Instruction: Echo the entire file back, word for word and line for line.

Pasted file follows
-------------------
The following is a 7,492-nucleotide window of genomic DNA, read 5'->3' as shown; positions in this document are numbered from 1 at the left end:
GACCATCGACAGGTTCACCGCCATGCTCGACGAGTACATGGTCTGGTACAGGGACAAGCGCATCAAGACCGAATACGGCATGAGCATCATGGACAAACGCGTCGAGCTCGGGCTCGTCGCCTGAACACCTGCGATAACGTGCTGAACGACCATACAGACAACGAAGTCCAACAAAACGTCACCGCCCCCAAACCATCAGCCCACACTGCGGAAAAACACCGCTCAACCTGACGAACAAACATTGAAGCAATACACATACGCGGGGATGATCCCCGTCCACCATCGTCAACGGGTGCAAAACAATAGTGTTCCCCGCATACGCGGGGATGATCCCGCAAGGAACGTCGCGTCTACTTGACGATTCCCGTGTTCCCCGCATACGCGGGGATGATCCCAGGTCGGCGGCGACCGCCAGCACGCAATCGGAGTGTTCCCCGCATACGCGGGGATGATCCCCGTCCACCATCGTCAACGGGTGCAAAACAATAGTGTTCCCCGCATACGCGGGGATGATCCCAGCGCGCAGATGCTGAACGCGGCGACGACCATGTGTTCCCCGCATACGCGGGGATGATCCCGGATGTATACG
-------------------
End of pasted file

The following is a 7,492-nucleotide window of genomic DNA, read 5'->3' as shown; positions in this document are numbered from 1 at the left end:
GACCATCGACAGGTTCACCGCCATGCTCGACGAGTACATGGTCTGGTACAGGGACAAGCGCATCAAGACCGAATACGGCATGAGCATCATGGACAAACGCGTCGAGCTCGGGCTCGTCGCCTGAACACCTGCGATAACGTGCTGAACGACCATACAGACAACGAAGTCCAACAAAACGTCACCGCCCCCAAACCATCAGCCCACACTGCGGAAAAACACCGCTCAACCTGACGAACAAACATTGAAGCAATACACATACGCGGGGATGATCCCCGTCCACCATCGTCAACGGGTGCAAAACAATAGTGTTCCCCGCATACGCGGGGATGATCCCGCAAGGAACGTCGCGTCTACTTGACGATTCCCGTGTTCCCCGCATACGCGGGGATGATCCCAGGTCGGCGGCGACCGCCAGCACGCAATCGGAGTGTTCCCCGCATACGCGGGGATGATCCCCGTCCACCATCGTCAACGGGTGCAAAACAATAGTGTTCCCCGCATACGCGGGGATGATCCCAGCGCGCAGATGCTGAACGCGGCGACGACCATGTGTTCCCCGCATACGCGGGGATGATCCCGGATGTATACG